Turkish Journal of Biology




Human endometrial stem cells (hESCs) are mesenchymal stem cells, which are responsible for the monthly renewal of the basal layer of the human endometrium by facilitating stromal and vascular regeneration. In this study, hESCs were isolated by using three different isolation methods including nonenzymatic and enzymatic digestion with trypsin and collagenase type 1. To determine the efficiency of these three methods, cells were characterized using a cell proliferation assay and mesenchymal and hematopoietic stem cell markers. Our results demonstrate that although the nonenzymatic isolation method gave rise to hESCs that had a higher proliferative rate, the mesenchymal stem cell profiles for hESCs isolated with three methods were similar, with no significant difference for the early passages. However, late passage hESCs isolated using trypsin showed a CD31highCD44low profile. Similarly, when hESCs isolated with the nonenzymatic method were kept until late passage, they demonstrated a CD31high profile with a significant decrease in CD90, CD73, CD44, and CD105 surface expression levels. Only hESCs isolated with collagenase type 1 did not present a significant shift in their mesenchymal CD marker profile from early to late passages, suggesting that the long-term maintenance of mesenchymal markers could only be achieved in cell isolation with collagenase type 1.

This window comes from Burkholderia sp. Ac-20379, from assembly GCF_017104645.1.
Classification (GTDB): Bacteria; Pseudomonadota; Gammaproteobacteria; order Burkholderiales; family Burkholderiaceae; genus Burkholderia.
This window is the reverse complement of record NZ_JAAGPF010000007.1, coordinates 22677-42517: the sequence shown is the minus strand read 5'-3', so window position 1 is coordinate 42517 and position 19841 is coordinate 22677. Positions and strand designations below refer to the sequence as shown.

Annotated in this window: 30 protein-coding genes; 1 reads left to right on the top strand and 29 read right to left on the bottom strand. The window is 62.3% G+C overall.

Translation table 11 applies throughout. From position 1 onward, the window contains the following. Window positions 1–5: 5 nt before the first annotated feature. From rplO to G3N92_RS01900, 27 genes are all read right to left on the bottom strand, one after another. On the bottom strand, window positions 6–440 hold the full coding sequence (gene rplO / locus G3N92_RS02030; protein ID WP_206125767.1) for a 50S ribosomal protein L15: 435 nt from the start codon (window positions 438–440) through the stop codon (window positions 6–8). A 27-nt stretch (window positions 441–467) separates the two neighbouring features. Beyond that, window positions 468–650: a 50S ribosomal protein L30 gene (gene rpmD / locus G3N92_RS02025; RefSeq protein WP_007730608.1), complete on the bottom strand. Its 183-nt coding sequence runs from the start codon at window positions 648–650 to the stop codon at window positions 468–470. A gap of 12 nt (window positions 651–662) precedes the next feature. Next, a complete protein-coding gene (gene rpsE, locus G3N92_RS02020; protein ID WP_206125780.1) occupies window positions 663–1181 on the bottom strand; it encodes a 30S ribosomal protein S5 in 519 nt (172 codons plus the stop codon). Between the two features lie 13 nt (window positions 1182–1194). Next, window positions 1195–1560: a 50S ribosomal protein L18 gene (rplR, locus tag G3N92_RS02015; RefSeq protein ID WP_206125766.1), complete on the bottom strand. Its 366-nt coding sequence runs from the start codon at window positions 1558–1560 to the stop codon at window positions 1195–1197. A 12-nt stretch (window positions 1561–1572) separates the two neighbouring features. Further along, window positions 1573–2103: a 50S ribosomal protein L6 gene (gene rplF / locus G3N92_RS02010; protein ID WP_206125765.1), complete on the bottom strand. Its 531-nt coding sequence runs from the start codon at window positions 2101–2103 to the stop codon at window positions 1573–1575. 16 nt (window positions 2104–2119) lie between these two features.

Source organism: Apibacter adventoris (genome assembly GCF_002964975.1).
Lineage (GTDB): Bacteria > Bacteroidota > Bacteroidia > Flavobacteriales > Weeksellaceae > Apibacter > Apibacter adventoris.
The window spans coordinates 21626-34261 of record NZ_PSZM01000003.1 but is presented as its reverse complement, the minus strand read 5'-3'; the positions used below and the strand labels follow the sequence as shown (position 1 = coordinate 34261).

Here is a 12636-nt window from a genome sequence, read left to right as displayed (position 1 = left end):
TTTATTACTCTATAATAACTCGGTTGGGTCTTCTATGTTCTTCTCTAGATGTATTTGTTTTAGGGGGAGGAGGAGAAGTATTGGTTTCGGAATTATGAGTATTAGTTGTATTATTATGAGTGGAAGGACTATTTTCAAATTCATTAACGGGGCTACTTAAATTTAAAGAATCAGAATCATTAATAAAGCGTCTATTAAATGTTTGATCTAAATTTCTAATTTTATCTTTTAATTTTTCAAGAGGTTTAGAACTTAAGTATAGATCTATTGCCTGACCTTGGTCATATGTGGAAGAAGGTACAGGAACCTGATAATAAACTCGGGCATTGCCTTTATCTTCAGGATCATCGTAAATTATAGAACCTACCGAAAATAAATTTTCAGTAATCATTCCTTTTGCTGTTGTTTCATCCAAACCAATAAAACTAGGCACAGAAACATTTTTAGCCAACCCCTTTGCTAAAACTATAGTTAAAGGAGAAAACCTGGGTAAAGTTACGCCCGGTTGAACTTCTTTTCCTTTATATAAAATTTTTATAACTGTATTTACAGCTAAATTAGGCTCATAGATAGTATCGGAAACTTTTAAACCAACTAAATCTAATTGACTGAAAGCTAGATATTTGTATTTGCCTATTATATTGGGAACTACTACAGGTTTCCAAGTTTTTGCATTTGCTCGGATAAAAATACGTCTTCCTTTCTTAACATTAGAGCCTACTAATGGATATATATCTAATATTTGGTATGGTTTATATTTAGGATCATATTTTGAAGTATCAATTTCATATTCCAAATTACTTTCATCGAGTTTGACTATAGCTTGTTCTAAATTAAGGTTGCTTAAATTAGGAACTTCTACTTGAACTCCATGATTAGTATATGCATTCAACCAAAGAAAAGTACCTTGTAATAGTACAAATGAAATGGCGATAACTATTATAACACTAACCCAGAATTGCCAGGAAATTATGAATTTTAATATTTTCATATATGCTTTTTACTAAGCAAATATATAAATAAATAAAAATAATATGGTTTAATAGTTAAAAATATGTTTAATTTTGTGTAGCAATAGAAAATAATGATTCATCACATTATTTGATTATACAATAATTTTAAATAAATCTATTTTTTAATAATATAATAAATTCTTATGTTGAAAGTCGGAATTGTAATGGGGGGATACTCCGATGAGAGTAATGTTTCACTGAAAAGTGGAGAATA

Isolation methods, endometrium, endometrial stem cells

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